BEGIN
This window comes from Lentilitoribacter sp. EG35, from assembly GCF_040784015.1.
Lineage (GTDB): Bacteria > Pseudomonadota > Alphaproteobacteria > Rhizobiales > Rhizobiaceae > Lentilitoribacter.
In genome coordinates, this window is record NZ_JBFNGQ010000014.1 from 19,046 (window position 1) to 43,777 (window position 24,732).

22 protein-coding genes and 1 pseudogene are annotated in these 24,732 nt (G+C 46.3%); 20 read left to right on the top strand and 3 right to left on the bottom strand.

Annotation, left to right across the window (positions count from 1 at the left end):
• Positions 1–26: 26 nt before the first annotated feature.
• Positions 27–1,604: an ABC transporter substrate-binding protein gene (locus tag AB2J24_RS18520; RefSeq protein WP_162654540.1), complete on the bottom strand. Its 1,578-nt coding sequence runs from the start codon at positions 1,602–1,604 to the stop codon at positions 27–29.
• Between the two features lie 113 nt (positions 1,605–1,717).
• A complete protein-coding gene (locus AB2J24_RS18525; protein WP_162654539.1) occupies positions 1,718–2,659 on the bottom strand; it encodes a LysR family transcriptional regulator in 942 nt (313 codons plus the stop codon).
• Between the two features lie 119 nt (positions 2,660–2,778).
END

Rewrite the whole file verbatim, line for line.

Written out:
This window comes from Lentilitoribacter sp. EG35, from assembly GCF_040784015.1.
Lineage (GTDB): Bacteria > Pseudomonadota > Alphaproteobacteria > Rhizobiales > Rhizobiaceae > Lentilitoribacter.
In genome coordinates, this window is record NZ_JBFNGQ010000014.1 from 19,046 (window position 1) to 43,777 (window position 24,732).

22 protein-coding genes and 1 pseudogene are annotated in these 24,732 nt (G+C 46.3%); 20 read left to right on the top strand and 3 right to left on the bottom strand.

Annotation, left to right across the window (positions count from 1 at the left end):
• Positions 1–26: 26 nt before the first annotated feature.
• Positions 27–1,604: an ABC transporter substrate-binding protein gene (locus tag AB2J24_RS18520; RefSeq protein WP_162654540.1), complete on the bottom strand. Its 1,578-nt coding sequence runs from the start codon at positions 1,602–1,604 to the stop codon at positions 27–29.
• Between the two features lie 113 nt (positions 1,605–1,717).
• A complete protein-coding gene (locus AB2J24_RS18525; protein WP_162654539.1) occupies positions 1,718–2,659 on the bottom strand; it encodes a LysR family transcriptional regulator in 942 nt (313 codons plus the stop codon).
• Between the two features lie 119 nt (positions 2,660–2,778).